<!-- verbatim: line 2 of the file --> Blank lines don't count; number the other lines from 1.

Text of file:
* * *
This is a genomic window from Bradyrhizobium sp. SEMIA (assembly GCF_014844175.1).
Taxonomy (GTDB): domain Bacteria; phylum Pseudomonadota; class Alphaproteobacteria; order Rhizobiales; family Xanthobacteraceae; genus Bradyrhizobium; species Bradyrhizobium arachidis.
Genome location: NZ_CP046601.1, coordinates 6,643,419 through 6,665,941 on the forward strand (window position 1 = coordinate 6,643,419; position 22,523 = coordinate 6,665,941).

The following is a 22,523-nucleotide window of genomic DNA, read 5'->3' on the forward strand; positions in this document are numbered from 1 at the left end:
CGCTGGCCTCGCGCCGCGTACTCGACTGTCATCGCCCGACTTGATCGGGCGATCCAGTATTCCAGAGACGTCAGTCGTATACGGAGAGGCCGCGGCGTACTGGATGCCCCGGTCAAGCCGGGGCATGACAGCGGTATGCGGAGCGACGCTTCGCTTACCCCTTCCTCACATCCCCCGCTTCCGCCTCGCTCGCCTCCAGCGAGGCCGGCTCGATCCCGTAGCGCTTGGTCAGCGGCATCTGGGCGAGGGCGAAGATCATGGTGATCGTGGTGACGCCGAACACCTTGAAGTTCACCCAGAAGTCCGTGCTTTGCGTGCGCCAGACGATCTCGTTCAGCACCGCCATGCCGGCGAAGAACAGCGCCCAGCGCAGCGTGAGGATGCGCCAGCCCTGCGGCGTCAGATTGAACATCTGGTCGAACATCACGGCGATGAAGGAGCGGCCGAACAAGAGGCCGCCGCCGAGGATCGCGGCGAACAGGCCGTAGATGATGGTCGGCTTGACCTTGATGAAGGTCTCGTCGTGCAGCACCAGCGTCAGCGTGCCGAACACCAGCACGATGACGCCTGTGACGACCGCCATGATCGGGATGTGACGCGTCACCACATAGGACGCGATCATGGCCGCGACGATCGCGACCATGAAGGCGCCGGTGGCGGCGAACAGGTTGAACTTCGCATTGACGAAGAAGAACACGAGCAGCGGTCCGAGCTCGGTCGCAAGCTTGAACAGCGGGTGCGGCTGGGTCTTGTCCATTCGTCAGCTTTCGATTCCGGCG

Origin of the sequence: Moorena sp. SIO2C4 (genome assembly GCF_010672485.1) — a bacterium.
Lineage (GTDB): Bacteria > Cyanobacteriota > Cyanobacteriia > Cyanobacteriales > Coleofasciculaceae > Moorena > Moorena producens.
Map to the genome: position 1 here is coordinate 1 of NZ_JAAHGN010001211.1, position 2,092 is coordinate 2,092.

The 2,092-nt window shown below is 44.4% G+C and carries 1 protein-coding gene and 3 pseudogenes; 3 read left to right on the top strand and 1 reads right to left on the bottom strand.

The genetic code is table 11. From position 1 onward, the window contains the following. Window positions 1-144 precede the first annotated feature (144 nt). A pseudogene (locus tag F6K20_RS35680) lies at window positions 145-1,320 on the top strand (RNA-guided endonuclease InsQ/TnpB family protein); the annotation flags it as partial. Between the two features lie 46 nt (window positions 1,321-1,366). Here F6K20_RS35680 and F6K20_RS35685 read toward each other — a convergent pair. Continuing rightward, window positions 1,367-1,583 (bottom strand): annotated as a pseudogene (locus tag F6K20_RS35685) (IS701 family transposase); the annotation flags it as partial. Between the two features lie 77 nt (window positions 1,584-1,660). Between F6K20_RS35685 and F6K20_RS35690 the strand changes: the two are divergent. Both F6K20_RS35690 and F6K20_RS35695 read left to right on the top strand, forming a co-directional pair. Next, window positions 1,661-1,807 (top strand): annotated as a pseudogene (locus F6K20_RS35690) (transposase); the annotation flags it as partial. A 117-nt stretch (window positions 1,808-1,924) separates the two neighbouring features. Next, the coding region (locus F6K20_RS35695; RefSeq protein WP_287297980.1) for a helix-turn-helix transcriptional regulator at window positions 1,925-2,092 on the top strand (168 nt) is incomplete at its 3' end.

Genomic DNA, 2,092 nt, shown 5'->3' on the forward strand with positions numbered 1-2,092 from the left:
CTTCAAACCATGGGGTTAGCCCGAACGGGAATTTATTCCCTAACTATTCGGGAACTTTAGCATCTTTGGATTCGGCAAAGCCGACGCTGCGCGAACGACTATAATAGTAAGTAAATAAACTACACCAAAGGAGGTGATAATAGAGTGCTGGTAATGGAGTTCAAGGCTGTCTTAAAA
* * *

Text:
Taxonomy (GTDB): domain Bacteria; phylum Pseudomonadota; class Alphaproteobacteria; order Rhizobiales; family Xanthobacteraceae; genus Bradyrhizobium; species Bradyrhizobium arachidis.